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Tarn Hows

Tarn Hows, near Coniston and Hawkshead, is one of the most visited beauty spots in the Lake District, and indeed in the whole of the United Kingdom. In spite of this it remains unspoilt by the motor car. Parking has been organised in such a way as to keep the gleam of sun on metal well hidden from the eyes of those admiring the natural beauties of the land and water.

And yet ... this small lake with its almost overwhelming beauty is not completely natural. Until the mid-nineteenth century it consisted of three much smaller tarns linked by a stream. Wordsworth, in the early years of the nineteenth century, wrote of passing the nearby farm but found nothing worthy of mention in the tarns. Then later in the century the landowner James Garth Marshall of Monk Coniston Hall decided to create a dam at the outflow from the lower tarn, so creating the larger body of water that we see today. Environmental and natural landscape purists have mocked it as an artificial parkland but the facts are undeniable; artificial or not, millions have enjoyed its beauty, and still do.

For several generations the place continued to be referred to by the now inappropriate name still used by the Ordnance Survey, The Tarns, although the name Tarn Hows is almost universally used. Actually this name appears to have been derived from the nearby farm house, Tarnhouse.

The setting of the tarn among the hills, surrounded by trees, has attracted millions of visitors down the years. Although less the case during our recent milder winters, Tarn Hows has in past colder climatic cycles been a popular spot for winter skating. At any time of year the easy walk around the tarn is a pleasant experience, and there are more demanding hillside walks for the energetic visitor.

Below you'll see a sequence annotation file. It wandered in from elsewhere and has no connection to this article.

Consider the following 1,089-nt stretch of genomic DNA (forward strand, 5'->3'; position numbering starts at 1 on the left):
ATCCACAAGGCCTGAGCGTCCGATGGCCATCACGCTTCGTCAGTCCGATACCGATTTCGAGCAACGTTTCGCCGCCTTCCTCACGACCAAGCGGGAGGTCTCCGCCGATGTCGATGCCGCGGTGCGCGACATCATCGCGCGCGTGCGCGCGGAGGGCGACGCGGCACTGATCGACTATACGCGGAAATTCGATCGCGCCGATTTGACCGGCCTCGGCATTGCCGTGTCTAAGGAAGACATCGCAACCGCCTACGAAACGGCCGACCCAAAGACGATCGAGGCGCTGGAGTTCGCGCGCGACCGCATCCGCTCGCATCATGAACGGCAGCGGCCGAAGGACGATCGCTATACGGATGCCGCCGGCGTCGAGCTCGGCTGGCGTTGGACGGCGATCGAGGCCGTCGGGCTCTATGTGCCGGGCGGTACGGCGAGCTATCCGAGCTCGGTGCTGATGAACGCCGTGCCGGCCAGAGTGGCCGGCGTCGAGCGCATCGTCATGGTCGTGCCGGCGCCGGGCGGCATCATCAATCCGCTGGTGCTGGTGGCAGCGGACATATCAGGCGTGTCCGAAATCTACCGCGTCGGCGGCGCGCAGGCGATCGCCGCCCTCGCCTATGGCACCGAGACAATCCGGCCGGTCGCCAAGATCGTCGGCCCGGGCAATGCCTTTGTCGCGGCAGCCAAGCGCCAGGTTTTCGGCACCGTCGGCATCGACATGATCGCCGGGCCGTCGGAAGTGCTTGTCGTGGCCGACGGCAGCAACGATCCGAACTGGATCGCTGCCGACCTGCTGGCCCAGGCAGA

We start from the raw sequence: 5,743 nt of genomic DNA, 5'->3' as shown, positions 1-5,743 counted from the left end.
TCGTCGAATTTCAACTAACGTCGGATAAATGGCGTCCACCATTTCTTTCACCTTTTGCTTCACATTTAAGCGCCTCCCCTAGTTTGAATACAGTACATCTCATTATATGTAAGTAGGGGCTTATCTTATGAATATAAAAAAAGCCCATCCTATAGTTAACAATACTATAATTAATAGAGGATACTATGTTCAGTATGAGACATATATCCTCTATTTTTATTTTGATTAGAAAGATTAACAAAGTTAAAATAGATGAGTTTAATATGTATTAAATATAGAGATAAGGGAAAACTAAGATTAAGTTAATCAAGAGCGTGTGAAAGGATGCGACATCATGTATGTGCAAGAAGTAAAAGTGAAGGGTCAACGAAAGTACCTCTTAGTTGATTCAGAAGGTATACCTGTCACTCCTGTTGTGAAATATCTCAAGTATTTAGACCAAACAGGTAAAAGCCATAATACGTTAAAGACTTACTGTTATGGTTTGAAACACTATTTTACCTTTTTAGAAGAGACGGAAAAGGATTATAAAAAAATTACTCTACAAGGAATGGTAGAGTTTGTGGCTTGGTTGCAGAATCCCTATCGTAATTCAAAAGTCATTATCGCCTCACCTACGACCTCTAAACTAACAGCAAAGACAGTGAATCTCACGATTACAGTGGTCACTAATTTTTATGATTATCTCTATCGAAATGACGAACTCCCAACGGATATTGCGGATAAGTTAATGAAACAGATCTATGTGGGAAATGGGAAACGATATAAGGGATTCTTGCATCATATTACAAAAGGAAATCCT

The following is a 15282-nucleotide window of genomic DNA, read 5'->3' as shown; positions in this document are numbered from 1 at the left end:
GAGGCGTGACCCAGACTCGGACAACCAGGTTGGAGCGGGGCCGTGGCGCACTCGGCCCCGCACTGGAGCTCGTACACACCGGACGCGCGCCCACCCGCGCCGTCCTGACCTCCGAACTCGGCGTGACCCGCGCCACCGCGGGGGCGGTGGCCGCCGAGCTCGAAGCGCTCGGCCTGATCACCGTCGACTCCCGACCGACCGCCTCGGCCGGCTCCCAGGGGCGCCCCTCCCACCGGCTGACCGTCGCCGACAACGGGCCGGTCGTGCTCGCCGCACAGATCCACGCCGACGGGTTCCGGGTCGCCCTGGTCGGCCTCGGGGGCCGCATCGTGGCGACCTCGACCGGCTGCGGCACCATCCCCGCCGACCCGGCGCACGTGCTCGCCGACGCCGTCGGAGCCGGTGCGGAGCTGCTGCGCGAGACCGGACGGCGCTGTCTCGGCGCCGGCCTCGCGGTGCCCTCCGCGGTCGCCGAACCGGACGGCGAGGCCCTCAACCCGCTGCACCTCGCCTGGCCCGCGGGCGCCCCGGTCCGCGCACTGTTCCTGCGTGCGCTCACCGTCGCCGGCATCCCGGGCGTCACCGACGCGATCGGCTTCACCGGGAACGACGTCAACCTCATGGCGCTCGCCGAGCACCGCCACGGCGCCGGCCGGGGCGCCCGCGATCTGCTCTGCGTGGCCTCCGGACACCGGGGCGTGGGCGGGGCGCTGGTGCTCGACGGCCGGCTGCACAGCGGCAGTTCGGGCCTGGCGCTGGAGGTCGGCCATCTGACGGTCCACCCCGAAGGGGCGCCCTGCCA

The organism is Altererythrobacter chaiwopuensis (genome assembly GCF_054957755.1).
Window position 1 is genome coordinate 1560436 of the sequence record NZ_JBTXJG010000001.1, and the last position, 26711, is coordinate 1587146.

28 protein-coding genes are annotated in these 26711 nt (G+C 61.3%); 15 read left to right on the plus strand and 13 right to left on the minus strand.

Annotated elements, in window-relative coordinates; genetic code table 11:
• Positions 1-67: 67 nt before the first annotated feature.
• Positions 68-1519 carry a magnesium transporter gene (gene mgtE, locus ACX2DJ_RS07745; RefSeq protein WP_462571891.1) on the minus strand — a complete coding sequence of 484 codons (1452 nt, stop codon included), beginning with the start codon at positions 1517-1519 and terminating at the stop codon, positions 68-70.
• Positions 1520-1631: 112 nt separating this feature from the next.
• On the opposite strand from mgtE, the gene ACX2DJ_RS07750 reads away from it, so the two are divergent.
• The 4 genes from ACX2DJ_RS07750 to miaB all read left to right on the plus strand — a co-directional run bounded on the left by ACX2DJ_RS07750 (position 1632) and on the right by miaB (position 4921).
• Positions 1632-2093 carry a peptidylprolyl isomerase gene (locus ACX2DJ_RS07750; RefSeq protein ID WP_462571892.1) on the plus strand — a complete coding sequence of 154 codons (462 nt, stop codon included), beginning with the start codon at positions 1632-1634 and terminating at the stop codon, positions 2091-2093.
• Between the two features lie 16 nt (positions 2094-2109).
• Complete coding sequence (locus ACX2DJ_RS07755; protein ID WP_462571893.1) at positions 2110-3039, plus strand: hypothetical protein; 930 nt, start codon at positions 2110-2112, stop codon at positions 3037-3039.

Tarn Hows and the National Trust

It is usually said that The Tarns came into the possession of the National Trust through a gift from Beatrix Potter and later her will, she having purchased the Monk Coniston estate in order to preserve it. However, Bruce Thompson in his 1946 book, The Lake District and the National Trust, states that "The Tarns and its setting were given to the nation by Sir S. H. Scott in 1930 as part of the Trust's general scheme for securing a large part of the Monk Coniston estate. The gift was made in memory of Sir James and Lady Scott." As Thompson was agent for the Trust's properties in the North of England one would expect him to know.

It took me some time to discover the explanation that makes both statements true. You can read it here: Tarn Hows History.

How to get there

Tarn Hows is just a short drive north from Coniston or from Hawkshead, but this year (2008) the National Trust has opened up a new footpath from the head of Coniston Water to The Tarns, passing Monk Coniston Hall, where you can break your walk for a while to explore the gardens (not the house). Like so much else that the Trust does, this is an excellent initiative; once again they are to be congratulated.


 

 

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